Over the past couple of weeks I’ve been working a data validation framework. As part of this development effort I needed to listen to the events raised by DataTable instances in order to trigger automatic background validation. This validation would involve spinning through rows in the data-table and arriving at a result, flagging any errors along the way.

Unfortunately I started having problems when rows were added to the data-table and the RowChanged event got fired. You see, the RowChanged event fires BEFORE the data-table has the row added to it – I think that is kind of counter intuitive. Now its probably a bit late to change the .NET framework now, especially since there is probably a bit of code out there that relies of this behaviour, but I would like to see the addition of a number of events – like RowAdded, which only fires AFTER the data-row is accessible.

So, how did I work around it? Well, since this is really proof of concept code I had some scope to implement a bit of a dirty hack, and it goes like this.

public void InjectHack(DataTable dt)
  DataRowCollection collection = dt.Rows;
  Type collectionType = collection.GetType();
  FieldInfo fi = collectionType.GetField(
    BindingFlags.Instance | BindingFlags.NonPublic
  ArrayList list = (ArrayList)fi.GetValue(collection);
  WrapperArrayList wrapperList = new WrapperArrayList(list);
  wrapperList.ItemAdded += new EventHandler(wrapperList_ItemAdded);
  fi.SetField(collection, wrapperList);

private void wrapperList_ItemAdded(object sender, EventArgs e)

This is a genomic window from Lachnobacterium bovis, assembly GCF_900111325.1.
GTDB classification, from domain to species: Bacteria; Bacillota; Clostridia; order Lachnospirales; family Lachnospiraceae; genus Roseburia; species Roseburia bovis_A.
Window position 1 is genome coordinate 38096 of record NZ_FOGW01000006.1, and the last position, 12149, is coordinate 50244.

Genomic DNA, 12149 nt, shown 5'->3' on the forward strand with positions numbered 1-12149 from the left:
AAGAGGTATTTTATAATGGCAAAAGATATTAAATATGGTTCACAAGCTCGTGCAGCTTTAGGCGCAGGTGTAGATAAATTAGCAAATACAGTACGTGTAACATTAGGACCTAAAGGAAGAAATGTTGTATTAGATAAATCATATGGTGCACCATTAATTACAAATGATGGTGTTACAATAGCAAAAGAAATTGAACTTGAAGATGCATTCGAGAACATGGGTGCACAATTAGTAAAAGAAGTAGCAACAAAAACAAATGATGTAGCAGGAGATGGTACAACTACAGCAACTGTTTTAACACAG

// Put the code you would expect to be able to
  // have in a handler for the RowChanged event.

// Filename: WrapperArrayList.cs
public class WrapperArrayList
  public WrapperArrayList(ArrayList list)

  public override int Add(object value)
    int index = base.Add(value);
    this.OnItemAdded(new EventArgs());
    return index;

  public event EventHandler ItemAdded;
  protected void OnItemAdded(EventArgs e)
    if (this.ItemAdded != null)
      this.ItemAdded(this, e);

See what I mean by hack? It does work though, there are a few other ways to tackle this but they are all pretty hacky, and this is the one that I settled for. What it does is use reflection to grab the internal ArrayList that the DataRowCollection uses to store data-rows and replaces it with an instance of an ArrayList-derived class which overrides the Add method and raises an event at the right time.

I’d love to hear your ideas around a better way to do this.


2 thoughts on “!RowChanged

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